$X=\left(\begin{array}{ccc}{x}_{11}& \cdots & {x}_{1n}\\ \cdots & \cdots & \vdots \\ {x}_{m1}& \cdots & {x}_{mn}\end{array}\right)$

Where $\text{\hspace{0.17em}}{x}_{ij}$ is the operation of option i$\text{\hspace{0.17em}}(i=1,2,\mathrm{...},m)$ in relation to criterionj $\text{\hspace{0.17em}}(j=1,2,\mathrm{...},n)$ .

In order to de-scale the decision matrix, R matrix is defined as

$R=\left(\begin{array}{ccc}{r}_{11}& \mathrm{...}& {r}_{1n}\\ \mathrm{...}& \mathrm{...}& \vdots \\ {r}_{m1}& \mathrm{...}& r{\cdots}_{mn}\end{array}\right)$

Where the elements are calculated as

${r}_{ij}=\frac{{x}_{ij}}{\mathrm{ma}\stackrel{\u2322}{x}\left\{{x}_{ij}\right\}}$

${r}_{ij}=\frac{\frac{1}{{x}_{ij}}}{\mathrm{max}\left\{\frac{1}{{x}_{ij}}\right\}}=\frac{\mathrm{min}\left\{{x}_{ij}\right\}}{{x}_{ij}}$

Regarding the significance coefficient of various criteria in decision making, criteria weight vector is defined as $\text{\hspace{0.17em}}\left[{w}_{1},{w}_{\begin{array}{l}2,\text{\hspace{0.17em}}\cdots \text{\hspace{0.17em}}\text{\hspace{0.17em}},\\ \end{array}}{w}_{n}\right]$ and the best option is selected by

${A}^{*}=\{{A}_{i}/\mathrm{max}{\displaystyle \sum _{j=1}^{m}{w}_{j}{r}_{ij}\}}$

In the present study the TOPSIS method was used to select the best location for the dumping site. In this regards, a negative ideal solution maximizes the cost criteria or attributes and minimizes the benefit criteria or attributes, whereas a positive ideal solution maximizes the benefit criteria or attributes and minimizes the cost criteria or attributes. The TOPSIS method is explained in a succession of six steps as follows:

Step 1: Calculate the normalized decision matrix. The normalized value ${{\displaystyle v}}_{ij}$ is calculated as follows:

${r}_{ij}={x}_{ij}\sqrt{{\displaystyle \sum _{i-1}^{m}{x}_{ij}^{2}}}$ i =1, 2, ..., m and j = 1, 2, ..., n.

where ${{\displaystyle w}}_{j}$ is the weight of the ${{\displaystyle j}}^{th}$ criterion or attribute and $\sum _{j=1}^{n}{{\displaystyle w}}_{j}=1}.$

Step 3: Determine the ideal (${{\displaystyle A}}^{*}$ ) and negative ideal (${{\displaystyle A}}^{-}$ ) solutions.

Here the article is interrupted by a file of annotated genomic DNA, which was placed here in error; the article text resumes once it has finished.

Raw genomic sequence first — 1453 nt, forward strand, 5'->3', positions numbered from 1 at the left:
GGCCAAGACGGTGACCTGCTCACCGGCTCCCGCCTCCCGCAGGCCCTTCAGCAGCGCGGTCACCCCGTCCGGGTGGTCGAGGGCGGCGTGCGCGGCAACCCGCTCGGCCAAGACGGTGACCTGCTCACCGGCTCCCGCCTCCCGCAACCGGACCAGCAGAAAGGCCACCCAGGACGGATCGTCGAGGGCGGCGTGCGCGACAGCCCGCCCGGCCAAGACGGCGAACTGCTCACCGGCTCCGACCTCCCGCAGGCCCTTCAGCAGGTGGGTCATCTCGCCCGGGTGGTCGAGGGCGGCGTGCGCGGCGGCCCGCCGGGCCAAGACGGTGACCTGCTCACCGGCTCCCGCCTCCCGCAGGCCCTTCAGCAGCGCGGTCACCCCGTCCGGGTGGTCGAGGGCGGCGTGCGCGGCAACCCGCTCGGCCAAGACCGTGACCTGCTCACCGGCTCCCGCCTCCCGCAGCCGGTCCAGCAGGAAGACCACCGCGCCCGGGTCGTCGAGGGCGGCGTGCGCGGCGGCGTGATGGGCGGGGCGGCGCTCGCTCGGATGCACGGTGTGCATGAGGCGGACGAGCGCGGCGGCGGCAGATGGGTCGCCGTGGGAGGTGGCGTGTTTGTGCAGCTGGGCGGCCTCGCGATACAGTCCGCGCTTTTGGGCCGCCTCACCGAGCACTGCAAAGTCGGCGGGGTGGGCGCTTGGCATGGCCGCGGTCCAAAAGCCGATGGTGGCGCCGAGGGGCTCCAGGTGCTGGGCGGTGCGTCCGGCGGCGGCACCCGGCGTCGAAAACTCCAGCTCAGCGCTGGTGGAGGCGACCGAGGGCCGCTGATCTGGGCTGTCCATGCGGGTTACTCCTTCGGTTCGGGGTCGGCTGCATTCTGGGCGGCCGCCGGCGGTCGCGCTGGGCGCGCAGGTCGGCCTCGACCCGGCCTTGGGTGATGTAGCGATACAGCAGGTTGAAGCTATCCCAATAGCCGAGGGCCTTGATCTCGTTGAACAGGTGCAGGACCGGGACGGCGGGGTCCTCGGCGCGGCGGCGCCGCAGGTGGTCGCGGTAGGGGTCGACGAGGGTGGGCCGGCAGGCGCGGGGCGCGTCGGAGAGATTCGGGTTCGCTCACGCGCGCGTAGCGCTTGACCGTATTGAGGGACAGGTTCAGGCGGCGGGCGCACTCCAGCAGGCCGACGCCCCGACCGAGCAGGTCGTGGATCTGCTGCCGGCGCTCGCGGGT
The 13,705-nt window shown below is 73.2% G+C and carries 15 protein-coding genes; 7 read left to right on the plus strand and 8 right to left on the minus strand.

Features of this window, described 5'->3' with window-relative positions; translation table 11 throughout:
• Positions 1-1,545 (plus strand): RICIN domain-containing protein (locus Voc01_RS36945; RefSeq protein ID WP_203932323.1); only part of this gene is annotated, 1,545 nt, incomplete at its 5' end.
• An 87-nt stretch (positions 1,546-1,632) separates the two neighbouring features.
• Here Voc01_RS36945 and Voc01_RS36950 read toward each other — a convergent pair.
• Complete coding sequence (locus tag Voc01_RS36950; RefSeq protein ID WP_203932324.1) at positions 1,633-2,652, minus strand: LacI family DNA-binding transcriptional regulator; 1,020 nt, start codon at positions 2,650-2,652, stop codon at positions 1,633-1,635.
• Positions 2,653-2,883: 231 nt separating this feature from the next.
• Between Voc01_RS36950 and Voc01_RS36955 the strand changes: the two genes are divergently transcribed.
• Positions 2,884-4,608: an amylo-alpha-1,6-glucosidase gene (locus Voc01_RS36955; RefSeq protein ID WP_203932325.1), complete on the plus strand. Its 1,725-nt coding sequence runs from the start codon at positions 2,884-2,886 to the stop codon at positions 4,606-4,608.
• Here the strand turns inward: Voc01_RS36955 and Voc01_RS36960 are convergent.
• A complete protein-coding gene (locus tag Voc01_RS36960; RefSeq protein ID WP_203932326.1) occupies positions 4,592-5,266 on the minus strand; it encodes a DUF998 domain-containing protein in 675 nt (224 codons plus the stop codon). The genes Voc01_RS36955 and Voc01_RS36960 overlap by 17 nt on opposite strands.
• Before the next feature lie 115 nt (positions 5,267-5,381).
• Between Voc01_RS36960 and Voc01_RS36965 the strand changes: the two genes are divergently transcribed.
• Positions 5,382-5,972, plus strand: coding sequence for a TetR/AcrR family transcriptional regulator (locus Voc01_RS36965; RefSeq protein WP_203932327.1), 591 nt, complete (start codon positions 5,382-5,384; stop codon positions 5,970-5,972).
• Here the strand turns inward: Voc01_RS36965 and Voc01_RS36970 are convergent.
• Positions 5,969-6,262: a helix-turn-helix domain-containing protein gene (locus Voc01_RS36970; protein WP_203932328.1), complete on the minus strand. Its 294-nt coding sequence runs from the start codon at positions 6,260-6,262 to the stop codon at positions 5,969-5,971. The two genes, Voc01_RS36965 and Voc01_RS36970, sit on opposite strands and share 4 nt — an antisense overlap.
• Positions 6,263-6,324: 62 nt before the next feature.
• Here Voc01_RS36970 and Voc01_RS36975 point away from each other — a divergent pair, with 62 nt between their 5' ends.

${{\displaystyle A}}^{*}=\{(\underset{i}{\mathrm{max}}{{\displaystyle v}}_{ij}|j\in {{\displaystyle C}}_{b}),(\underset{i}{\mathrm{min}}{{\displaystyle v}}_{ij}|j\in {{\displaystyle C}}_{c})\}=\left\{{{\displaystyle v}}_{j}^{*}\right|j=1,2,\mathrm{...},m\}\text{(2)}$

${{\displaystyle A}}^{-}=\{(\underset{i}{\mathrm{min}}{{\displaystyle v}}_{ij}|j\in {{\displaystyle C}}_{b}),(\underset{i}{\mathrm{max}}{{\displaystyle v}}_{ij}|j\in {{\displaystyle C}}_{c})\}=\left\{{{\displaystyle v}}_{j}^{-}\right|j=1,2,\mathrm{...},m\}\text{(3)}$

Step 4: Calculate the separation measures using the m-dimensional Euclidean distance. The separation measures of each alternative from the positive ideal solution and the negative ideal solution, respectively, are as follows:

${{\displaystyle S}}_{i}^{*}=\sqrt{{\displaystyle \sum _{j=1}^{m}{({{\displaystyle v}}_{ij}-{{\displaystyle v}}_{j}^{*})}^{2},j=1,2,\mathrm{...},m}}\text{(4)}$

${{\displaystyle S}}_{i}^{-}=\sqrt{{\displaystyle \sum _{j=1}^{m}{({{\displaystyle v}}_{ij}-{{\displaystyle v}}_{j}^{-})}^{2},j=1,2,\mathrm{...},m}}\text{(5)}$

Step 5: Calculate the relative closeness to the ideal solution. The relative closeness of the alternative ${{\displaystyle A}}_{i}$ with respect to ${{\displaystyle A}}^{*}$ is defined as follows:

${{\displaystyle RC}}_{i}^{*}=\frac{{{\displaystyle S}}_{i}^{-}}{{{\displaystyle S}}_{i}^{*}+{{\displaystyle S}}_{i}^{-}},i=1,2,\mathrm{...},m\text{(6)}$

Step 6: Rank the preference order

The processing plant of refractory gold ore in As-Sbsulfurcontaining deposits in Zarshoran Gold Mine, Takab, WestAzarbaijan was selected as the case study area.